probate mailings

Probate Mailings 101

I first wrote an article about probate mailings back in 2013.  Truthfully, almost all of the information is unchanged except for the fact that the return on your probate mailings is somewhat less.  What that means is that the percentage of calls you will get from each mailing is smaller than a few years ago.  Today I thought it was time to update this information and tell you what's working best for me.

I can remember the time when I was getting around a 5 to 6% on all of my direct mail no matter what the niche or group of motivated sellers was.  That statistic was certainly true for my probate mailings. Today that number is more like 2 or 3% tops.  There are still investors in many areas that are only getting about a 1% return on their direct mail campaigns.

Here is the most important thing to remember:

Knowing this is huge!  Most investors will throw in the towel and quit mailing after 3 or 4 probate mailings which give you a definite edge.  You want to be the last man standing when they are finally ready to sell.


Let's Talk about the Different Types of Mail Pieces

There are a lot of different types of mail pieces that you can use for your direct mail campaigns. Putting together the perfect direct mail pieces for probate mailings doesn't have to be hard. But in my experience if you use the wrong type of mail piece your results will be much lower than average so you want to get this right.

When it comes to the types of direct mail pieces, you can use white computer generated letters, yellow letters, plain postcards and fancy postcards to name just a few.  Different types of mail pieces work better for different investing niches. However for probates there is one that works much better than the rest.


 What Is the Best Mail Piece For Probate Campaigns?

When it comes to probate mailings, I have found over the years for best results you need to use a very specific mail piece.  That mail piece is a professional computer generated white letter with a white handwritten envelope. Everything about it should say “I am a professional. How can I help you with this problem?”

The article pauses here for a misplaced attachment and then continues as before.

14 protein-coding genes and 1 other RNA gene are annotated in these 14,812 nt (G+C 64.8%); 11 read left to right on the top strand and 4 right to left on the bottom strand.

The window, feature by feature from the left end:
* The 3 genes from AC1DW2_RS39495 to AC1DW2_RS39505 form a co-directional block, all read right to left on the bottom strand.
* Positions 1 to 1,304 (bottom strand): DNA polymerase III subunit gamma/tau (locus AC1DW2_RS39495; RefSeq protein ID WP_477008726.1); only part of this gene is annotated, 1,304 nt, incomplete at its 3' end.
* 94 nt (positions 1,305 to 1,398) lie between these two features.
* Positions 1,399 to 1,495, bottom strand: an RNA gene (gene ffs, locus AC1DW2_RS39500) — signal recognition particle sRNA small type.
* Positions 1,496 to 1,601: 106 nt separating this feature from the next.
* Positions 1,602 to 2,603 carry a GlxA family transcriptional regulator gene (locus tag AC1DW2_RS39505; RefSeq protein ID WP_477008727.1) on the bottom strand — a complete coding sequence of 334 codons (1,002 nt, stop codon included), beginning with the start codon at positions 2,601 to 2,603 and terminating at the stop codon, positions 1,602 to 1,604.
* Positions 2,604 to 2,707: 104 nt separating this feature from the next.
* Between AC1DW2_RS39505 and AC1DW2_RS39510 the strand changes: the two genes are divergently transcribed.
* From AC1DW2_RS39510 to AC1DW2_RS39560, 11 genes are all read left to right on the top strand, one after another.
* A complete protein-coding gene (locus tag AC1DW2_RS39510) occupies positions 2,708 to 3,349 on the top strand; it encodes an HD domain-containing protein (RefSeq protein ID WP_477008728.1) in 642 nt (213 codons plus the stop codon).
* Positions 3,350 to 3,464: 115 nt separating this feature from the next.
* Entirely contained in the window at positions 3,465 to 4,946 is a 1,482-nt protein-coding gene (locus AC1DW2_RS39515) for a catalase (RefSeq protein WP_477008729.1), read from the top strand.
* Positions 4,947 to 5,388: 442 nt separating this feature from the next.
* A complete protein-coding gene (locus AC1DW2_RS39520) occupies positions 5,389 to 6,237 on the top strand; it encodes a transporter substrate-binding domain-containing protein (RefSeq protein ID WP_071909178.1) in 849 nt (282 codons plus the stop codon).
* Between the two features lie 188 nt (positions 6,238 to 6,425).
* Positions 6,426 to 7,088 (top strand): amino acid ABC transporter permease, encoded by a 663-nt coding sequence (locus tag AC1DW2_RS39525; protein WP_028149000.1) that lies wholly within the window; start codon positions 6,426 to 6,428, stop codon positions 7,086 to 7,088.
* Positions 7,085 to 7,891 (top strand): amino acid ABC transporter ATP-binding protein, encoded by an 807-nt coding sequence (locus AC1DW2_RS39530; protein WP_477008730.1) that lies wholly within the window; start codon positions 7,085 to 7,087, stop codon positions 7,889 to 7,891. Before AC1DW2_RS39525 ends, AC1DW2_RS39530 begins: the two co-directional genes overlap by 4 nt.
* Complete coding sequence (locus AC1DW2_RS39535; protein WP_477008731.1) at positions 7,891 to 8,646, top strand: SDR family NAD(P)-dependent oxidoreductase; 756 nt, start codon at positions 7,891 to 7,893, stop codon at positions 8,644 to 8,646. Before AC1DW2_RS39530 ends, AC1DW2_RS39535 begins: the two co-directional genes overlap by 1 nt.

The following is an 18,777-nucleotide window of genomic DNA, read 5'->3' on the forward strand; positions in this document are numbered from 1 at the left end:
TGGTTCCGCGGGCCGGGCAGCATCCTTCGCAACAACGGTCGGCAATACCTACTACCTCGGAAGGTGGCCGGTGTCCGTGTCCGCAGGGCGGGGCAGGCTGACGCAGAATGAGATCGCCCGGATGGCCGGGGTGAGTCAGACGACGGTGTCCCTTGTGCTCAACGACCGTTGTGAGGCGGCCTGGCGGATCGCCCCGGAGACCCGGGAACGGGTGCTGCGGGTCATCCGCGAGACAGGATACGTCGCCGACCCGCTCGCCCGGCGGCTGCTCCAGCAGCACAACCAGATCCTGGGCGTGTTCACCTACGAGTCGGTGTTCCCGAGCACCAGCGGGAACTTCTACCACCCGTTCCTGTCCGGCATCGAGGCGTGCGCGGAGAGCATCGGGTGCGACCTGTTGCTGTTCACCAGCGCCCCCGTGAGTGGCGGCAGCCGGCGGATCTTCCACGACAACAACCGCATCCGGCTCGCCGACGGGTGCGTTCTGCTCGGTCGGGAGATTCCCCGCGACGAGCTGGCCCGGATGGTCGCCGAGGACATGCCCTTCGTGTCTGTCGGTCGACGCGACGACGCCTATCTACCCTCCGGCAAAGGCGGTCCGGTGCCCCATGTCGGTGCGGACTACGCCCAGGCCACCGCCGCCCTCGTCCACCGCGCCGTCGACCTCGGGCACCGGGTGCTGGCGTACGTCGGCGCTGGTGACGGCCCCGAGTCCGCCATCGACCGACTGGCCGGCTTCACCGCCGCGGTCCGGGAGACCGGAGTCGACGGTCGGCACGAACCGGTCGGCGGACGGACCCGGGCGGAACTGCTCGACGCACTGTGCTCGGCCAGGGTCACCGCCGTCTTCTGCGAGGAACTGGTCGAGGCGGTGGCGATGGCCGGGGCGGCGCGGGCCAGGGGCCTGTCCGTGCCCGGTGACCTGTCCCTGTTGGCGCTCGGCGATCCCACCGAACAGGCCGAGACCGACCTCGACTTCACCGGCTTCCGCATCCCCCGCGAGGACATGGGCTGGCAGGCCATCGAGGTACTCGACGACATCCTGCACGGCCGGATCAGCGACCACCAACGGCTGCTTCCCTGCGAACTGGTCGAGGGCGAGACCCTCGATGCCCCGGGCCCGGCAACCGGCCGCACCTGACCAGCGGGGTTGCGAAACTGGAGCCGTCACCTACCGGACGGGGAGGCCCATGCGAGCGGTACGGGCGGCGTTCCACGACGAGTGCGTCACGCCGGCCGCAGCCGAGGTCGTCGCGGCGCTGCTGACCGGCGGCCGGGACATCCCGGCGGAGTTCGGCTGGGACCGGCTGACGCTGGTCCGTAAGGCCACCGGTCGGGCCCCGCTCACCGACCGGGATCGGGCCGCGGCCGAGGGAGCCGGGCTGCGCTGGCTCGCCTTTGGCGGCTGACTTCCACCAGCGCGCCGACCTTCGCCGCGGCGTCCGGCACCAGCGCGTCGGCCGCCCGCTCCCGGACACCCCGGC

Foks that are involved in settling estates often have a lot of emotion surrounding this process.  Many times they are still grieving.  At best they can be very emotional.  These sellers find it offensive to get a postcard from someone that wants to buy the property that belonged to their loved one who passed away.

I have found this to be true with yellow handwritten letters too. Folks tell me they don’t like getting those yellow letters. They just aren't professional.  Recently a seller told me that they wouldn't do business with anyone that just scribbled their message on a pad of yellow paper.

Your probate mailings are the first step to building rapport with these very motivated sellers so you need to make it count. Every communication with these seller should be done with the utmost of care.  Being sensitive to their situation will go a long way toward standing out.


Should I Mention the Estate or Offer My Condolences In My Letter?

There are 2 different schools of thought when it comes to whether or not to offer your condolences in the first letter you send.  Some do and some don't.

I am one of those people that believes you should get it out of the way.  You can just go ahead and say you are sorry for their loss and move on. Trust me; it's going to come up.

At some point they will almost certainly ask you how you found out about the house, and you will have to tell them. If you choose to leave out any mention that you know it's an estate and they ask how you got the information, just say that you are looking for property in the area and you did a mailing to folks in the neighborhood.

You can also say that you have access to the public records, then go on to mention that you have been able to help a lot of sellers who are trying to settle estates in the past. This is a good time to tell them how you can help them close the estate more quickly so they can go on with their lives.


What Should Be In My Letter?

The first probate letter is more of an introduction.  In the letters that follow, you will want to inquire how the estate is progressing. In your letters you will also want to tell them that you can help them settle the estate more quickly. Be sure to go over the benefits of working with you, and remind them that you are a cash buyer.

Always offer to help them clean out the house.  This is the #1 thing that holds folks back from finishing this whole process.   Always have a call to action at end of your letter.   In this case would be for them to contact you to see how you can help them with disposing of the property in the estate.


How Long Should I Mail?

Here's the answer; until you buy the house, someone else buys the house, or they asked to be removed from your list. That makes it pretty simple doesn't it?


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Want More Articles on Probate Investing?

Here are a couple of articles for you.

Should You Call Probate Leads?

5 Reasons to Hate Probate Investing


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